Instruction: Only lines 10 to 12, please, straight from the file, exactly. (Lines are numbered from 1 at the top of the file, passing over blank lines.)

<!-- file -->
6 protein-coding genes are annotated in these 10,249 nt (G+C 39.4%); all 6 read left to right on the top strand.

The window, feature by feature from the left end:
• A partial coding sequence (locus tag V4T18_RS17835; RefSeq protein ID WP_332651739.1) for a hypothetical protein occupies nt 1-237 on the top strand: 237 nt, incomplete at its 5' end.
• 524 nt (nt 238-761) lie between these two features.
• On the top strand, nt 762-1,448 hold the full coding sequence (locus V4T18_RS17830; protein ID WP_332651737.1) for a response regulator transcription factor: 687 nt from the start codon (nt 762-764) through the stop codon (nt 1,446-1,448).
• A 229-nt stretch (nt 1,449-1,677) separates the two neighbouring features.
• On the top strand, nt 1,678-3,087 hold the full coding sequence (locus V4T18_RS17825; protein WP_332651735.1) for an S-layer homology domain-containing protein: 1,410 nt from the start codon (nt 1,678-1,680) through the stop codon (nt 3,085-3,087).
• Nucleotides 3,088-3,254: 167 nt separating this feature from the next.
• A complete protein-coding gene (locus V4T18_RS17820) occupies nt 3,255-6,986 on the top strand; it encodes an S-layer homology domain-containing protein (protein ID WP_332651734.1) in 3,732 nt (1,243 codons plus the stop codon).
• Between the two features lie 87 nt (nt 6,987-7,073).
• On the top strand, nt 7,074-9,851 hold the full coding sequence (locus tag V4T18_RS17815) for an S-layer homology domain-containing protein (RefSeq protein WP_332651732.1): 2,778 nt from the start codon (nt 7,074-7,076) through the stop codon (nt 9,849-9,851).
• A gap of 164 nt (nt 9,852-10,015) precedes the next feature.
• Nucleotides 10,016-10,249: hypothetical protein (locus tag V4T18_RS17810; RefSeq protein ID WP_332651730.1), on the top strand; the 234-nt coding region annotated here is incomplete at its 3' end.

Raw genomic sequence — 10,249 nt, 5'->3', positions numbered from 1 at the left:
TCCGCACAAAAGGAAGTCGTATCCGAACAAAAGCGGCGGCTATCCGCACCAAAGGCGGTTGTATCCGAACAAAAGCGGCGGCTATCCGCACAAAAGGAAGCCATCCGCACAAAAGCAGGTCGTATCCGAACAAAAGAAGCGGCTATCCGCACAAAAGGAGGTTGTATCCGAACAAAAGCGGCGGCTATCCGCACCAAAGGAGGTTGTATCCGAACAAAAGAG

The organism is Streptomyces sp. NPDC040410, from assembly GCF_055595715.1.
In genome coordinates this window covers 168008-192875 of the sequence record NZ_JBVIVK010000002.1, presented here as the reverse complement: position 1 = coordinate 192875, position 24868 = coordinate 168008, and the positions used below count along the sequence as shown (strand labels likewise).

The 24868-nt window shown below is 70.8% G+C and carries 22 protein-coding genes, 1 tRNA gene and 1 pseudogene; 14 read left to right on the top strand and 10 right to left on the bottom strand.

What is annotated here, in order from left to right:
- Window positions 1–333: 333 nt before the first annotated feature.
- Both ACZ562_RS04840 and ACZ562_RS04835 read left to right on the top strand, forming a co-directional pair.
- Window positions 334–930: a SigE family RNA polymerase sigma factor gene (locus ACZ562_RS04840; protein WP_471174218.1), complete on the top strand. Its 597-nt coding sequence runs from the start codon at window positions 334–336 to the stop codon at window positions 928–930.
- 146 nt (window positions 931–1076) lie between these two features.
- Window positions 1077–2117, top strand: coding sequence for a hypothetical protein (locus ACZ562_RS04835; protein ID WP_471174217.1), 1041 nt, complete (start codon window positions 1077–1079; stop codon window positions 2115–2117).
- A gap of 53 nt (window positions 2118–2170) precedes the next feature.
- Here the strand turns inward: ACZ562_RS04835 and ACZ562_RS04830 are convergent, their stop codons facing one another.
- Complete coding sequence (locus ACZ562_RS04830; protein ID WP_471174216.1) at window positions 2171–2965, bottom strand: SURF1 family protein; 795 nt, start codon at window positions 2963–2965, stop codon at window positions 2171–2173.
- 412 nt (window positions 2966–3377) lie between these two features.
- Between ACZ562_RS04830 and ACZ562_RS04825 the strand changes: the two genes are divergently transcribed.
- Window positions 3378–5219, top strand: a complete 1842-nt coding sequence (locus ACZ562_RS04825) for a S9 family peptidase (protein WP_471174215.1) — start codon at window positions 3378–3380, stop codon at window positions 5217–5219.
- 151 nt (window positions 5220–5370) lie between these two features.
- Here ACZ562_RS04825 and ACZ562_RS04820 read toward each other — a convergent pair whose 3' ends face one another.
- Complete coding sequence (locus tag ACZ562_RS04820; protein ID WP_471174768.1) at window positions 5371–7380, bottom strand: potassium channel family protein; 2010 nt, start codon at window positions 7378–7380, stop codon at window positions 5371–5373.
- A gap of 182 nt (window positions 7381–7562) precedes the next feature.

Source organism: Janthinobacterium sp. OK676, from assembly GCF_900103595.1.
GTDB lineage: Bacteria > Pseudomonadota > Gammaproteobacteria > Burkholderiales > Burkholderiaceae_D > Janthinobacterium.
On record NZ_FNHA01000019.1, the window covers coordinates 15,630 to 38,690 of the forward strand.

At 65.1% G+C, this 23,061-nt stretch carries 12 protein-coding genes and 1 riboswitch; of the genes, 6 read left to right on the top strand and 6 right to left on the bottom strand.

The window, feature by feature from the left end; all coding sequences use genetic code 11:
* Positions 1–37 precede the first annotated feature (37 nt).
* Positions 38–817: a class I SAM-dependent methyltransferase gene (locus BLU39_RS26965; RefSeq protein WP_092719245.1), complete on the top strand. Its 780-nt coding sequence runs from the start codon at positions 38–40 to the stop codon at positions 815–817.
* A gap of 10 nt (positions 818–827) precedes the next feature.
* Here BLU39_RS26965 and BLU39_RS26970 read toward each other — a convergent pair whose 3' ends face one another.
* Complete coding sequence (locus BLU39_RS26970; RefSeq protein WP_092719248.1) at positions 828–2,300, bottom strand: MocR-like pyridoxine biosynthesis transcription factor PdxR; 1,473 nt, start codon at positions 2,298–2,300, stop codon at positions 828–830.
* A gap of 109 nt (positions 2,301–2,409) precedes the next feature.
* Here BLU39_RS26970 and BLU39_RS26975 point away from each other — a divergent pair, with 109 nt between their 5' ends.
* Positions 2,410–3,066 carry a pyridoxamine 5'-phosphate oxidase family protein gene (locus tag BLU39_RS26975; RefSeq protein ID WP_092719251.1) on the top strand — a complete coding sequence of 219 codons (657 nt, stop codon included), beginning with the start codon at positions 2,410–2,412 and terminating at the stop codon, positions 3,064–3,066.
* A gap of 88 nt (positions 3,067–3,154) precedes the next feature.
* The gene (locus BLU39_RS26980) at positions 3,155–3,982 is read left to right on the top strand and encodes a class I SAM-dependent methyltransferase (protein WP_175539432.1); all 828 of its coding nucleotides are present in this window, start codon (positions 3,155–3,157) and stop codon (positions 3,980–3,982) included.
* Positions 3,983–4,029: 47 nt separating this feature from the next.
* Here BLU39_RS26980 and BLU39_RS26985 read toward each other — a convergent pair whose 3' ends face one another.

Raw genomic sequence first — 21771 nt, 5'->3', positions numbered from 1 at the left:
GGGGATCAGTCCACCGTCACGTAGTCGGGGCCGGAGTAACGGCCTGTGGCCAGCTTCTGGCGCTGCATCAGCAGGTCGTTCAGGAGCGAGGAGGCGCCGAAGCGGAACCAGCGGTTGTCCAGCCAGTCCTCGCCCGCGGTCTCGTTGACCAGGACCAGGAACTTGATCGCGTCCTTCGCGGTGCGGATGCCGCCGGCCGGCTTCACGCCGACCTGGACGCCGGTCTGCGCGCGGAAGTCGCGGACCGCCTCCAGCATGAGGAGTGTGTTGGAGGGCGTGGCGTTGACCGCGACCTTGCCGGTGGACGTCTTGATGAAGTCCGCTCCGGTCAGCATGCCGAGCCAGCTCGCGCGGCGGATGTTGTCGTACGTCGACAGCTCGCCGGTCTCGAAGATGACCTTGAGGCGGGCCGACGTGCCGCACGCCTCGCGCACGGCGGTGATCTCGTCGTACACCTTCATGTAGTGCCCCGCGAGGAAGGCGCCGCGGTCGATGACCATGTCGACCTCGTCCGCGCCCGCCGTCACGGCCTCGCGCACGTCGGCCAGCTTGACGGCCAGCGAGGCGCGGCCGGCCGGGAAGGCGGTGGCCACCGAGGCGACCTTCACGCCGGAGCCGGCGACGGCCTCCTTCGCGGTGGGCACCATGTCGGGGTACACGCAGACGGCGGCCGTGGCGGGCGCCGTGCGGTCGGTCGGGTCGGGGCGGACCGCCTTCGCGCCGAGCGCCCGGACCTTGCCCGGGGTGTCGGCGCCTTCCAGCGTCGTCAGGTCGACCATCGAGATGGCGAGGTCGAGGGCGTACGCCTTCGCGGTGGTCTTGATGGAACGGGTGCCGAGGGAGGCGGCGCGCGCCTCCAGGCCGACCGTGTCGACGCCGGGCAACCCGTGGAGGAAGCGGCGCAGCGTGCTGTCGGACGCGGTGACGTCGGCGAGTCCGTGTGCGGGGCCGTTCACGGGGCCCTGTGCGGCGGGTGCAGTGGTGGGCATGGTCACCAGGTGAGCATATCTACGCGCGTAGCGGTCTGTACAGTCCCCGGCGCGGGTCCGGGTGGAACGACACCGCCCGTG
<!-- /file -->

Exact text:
• Between the two features lie 87 nt (nt 6,987-7,073).
• On the top strand, nt 7,074-9,851 hold the full coding sequence (locus tag V4T18_RS17815) for an S-layer homology domain-containing protein (RefSeq protein WP_332651732.1): 2,778 nt from the start codon (nt 7,074-7,076) through the stop codon (nt 9,849-9,851).
• A gap of 164 nt (nt 9,852-10,015) precedes the next feature.